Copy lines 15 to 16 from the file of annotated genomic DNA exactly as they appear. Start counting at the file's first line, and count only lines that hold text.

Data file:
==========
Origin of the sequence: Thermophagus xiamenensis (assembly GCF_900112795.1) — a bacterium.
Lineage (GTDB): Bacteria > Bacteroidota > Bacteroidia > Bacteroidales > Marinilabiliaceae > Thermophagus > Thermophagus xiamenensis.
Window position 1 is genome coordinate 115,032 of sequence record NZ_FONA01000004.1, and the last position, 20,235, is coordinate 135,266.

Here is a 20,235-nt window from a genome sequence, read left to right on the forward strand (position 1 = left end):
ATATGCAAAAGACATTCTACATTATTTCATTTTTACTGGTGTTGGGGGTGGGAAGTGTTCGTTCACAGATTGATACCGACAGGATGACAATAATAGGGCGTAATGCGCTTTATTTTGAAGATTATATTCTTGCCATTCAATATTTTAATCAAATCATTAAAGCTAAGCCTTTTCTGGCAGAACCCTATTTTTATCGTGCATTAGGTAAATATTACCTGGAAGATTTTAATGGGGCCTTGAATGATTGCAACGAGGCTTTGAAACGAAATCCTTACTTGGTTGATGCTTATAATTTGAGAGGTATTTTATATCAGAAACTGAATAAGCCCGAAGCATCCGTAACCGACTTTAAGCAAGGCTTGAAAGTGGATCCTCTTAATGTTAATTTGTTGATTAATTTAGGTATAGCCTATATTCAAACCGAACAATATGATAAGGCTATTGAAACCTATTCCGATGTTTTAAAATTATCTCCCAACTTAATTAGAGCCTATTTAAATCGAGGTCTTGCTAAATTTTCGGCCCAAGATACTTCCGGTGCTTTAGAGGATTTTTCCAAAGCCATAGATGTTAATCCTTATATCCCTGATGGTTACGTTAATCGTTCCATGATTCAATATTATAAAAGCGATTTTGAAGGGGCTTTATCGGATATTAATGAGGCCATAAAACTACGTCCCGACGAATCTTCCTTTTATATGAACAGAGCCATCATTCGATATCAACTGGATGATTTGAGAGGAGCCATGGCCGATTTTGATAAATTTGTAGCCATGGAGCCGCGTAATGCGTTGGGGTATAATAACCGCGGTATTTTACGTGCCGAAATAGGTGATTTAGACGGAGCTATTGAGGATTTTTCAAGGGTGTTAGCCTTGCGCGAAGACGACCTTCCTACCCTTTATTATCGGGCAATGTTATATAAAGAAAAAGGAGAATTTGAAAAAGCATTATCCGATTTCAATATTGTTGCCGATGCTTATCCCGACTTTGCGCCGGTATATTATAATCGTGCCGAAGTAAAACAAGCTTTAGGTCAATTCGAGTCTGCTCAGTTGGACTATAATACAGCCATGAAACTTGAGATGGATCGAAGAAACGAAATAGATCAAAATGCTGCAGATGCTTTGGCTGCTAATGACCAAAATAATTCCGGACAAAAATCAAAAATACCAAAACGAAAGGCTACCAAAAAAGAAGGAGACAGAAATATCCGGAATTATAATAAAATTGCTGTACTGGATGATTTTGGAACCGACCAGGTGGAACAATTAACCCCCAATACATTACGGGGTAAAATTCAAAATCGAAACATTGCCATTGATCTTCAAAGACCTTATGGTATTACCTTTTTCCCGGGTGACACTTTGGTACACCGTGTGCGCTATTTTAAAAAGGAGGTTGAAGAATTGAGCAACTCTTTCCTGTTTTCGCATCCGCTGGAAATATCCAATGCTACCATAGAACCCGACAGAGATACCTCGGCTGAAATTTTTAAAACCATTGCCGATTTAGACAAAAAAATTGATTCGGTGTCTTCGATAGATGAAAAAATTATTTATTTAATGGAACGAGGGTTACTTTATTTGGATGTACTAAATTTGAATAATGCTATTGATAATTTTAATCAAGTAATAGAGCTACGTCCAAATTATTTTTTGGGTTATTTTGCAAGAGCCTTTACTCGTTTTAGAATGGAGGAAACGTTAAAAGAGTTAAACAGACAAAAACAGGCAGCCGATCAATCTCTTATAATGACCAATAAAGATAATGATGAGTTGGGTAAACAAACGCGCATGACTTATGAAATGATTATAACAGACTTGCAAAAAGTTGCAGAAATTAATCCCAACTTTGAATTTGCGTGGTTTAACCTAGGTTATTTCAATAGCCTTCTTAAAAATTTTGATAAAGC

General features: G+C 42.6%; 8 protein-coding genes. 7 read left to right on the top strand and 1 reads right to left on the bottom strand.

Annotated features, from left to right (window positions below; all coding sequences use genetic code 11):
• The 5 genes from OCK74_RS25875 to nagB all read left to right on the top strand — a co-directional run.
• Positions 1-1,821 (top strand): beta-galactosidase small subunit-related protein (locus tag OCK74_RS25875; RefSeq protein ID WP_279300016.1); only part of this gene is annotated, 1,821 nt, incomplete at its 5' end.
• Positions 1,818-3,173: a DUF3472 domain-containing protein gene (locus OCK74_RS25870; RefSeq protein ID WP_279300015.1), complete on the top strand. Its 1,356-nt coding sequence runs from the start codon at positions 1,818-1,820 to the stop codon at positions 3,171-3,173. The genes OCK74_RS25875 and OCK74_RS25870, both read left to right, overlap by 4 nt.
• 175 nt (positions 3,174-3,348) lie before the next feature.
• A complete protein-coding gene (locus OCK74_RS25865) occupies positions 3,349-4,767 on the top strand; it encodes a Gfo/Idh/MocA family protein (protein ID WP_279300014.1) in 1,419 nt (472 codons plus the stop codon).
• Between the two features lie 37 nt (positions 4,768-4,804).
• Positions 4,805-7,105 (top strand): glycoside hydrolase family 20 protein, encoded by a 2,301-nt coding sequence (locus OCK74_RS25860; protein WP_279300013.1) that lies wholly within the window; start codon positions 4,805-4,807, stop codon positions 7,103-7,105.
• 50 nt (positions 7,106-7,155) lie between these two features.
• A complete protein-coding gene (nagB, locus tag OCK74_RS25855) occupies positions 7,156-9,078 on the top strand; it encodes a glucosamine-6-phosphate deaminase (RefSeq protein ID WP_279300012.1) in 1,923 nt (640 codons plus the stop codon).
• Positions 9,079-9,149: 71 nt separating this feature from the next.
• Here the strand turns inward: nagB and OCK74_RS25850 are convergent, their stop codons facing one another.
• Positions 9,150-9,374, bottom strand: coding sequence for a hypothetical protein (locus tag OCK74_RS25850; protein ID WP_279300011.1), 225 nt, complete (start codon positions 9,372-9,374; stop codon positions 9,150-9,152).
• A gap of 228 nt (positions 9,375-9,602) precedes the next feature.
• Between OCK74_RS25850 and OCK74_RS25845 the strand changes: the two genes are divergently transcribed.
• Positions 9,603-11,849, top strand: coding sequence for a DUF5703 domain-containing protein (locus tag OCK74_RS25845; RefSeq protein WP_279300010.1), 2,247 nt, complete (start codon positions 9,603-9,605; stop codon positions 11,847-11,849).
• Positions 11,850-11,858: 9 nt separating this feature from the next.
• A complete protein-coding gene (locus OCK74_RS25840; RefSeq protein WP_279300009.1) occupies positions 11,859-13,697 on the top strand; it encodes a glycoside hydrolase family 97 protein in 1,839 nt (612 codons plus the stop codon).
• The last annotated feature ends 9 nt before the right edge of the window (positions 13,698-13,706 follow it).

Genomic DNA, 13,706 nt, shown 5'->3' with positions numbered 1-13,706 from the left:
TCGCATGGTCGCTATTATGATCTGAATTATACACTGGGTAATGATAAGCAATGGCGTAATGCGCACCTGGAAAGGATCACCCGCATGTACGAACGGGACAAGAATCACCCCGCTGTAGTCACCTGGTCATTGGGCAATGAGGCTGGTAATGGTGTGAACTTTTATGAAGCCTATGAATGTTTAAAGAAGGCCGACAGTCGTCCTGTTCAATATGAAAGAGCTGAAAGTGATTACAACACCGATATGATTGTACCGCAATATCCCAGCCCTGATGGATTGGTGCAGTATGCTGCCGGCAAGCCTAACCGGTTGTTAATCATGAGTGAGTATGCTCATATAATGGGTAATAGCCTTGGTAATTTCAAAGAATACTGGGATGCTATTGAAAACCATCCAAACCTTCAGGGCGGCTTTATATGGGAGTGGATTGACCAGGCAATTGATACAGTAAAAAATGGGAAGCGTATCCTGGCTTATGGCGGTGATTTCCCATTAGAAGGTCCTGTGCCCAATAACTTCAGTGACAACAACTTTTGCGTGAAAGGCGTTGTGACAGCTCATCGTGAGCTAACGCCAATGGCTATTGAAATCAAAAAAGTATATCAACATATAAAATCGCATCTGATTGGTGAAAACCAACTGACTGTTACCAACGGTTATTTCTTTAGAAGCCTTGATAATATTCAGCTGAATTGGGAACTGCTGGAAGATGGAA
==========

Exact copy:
• 50 nt (positions 7,106-7,155) lie between these two features.
• A complete protein-coding gene (nagB, locus tag OCK74_RS25855) occupies positions 7,156-9,078 on the top strand; it encodes a glucosamine-6-phosphate deaminase (RefSeq protein ID WP_279300012.1) in 1,923 nt (640 codons plus the stop codon).